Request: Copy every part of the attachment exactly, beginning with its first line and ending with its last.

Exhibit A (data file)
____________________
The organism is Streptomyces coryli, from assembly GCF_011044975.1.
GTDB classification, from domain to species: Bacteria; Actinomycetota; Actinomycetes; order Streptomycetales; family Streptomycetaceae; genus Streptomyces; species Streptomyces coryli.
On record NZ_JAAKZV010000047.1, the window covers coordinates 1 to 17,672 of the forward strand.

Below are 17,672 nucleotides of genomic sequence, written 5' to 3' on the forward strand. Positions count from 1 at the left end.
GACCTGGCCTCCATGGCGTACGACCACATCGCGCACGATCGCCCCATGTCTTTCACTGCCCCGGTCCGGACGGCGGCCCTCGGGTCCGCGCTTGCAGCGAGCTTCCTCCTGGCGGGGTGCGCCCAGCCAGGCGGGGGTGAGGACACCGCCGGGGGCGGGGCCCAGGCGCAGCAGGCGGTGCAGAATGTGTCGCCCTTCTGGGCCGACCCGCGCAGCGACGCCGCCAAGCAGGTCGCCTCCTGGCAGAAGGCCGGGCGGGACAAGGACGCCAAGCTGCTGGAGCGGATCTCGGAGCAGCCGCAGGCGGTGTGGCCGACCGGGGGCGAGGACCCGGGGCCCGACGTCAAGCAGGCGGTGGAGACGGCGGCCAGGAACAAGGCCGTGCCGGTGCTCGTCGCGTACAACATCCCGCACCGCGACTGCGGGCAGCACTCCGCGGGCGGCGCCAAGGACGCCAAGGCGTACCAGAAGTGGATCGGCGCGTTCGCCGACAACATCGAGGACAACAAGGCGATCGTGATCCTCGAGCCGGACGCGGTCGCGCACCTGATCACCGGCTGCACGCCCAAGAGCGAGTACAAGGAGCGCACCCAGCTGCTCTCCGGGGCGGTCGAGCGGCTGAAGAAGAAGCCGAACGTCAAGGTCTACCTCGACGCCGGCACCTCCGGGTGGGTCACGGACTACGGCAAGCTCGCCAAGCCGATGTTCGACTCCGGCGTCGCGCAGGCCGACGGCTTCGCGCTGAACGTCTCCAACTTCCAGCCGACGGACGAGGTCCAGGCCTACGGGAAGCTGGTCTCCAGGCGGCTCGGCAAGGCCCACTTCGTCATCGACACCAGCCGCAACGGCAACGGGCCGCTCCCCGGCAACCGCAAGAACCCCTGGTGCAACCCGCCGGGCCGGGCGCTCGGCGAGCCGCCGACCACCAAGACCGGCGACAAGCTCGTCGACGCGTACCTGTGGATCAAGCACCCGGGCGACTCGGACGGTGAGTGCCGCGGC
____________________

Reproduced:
The organism is Streptomyces coryli, from assembly GCF_011044975.1.
GTDB classification, from domain to species: Bacteria; Actinomycetota; Actinomycetes; order Streptomycetales; family Streptomycetaceae; genus Streptomyces; species Streptomyces coryli.
On record NZ_JAAKZV010000047.1, the window covers coordinates 1 to 17,672 of the forward strand.

Below are 17,672 nucleotides of genomic sequence, written 5' to 3' on the forward strand. Positions count from 1 at the left end.
GACCTGGCCTCCATGGCGTACGACCACATCGCGCACGATCGCCCCATGTCTTTCACTGCCCCGGTCCGGACGGCGGCCCTCGGGTCCGCGCTTGCAGCGAGCTTCCTCCTGGCGGGGTGCGCCCAGCCAGGCGGGGGTGAGGACACCGCCGGGGGCGGGGCCCAGGCGCAGCAGGCGGTGCAGAATGTGTCGCCCTTCTGGGCCGACCCGCGCAGCGACGCCGCCAAGCAGGTCGCCTCCTGGCAGAAGGCCGGGCGGGACAAGGACGCCAAGCTGCTGGAGCGGATCTCGGAGCAGCCGCAGGCGGTGTGGCCGACCGGGGGCGAGGACCCGGGGCCCGACGTCAAGCAGGCGGTGGAGACGGCGGCCAGGAACAAGGCCGTGCCGGTGCTCGTCGCGTACAACATCCCGCACCGCGACTGCGGGCAGCACTCCGCGGGCGGCGCCAAGGACGCCAAGGCGTACCAGAAGTGGATCGGCGCGTTCGCCGACAACATCGAGGACAACAAGGCGATCGTGATCCTCGAGCCGGACGCGGTCGCGCACCTGATCACCGGCTGCACGCCCAAGAGCGAGTACAAGGAGCGCACCCAGCTGCTCTCCGGGGCGGTCGAGCGGCTGAAGAAGAAGCCGAACGTCAAGGTCTACCTCGACGCCGGCACCTCCGGGTGGGTCACGGACTACGGCAAGCTCGCCAAGCCGATGTTCGACTCCGGCGTCGCGCAGGCCGACGGCTTCGCGCTGAACGTCTCCAACTTCCAGCCGACGGACGAGGTCCAGGCCTACGGGAAGCTGGTCTCCAGGCGGCTCGGCAAGGCCCACTTCGTCATCGACACCAGCCGCAACGGCAACGGGCCGCTCCCCGGCAACCGCAAGAACCCCTGGTGCAACCCGCCGGGCCGGGCGCTCGGCGAGCCGCCGACCACCAAGACCGGCGACAAGCTCGTCGACGCGTACCTGTGGATCAAGCACCCGGGCGACTCGGACGGTGAGTGCCGCGGC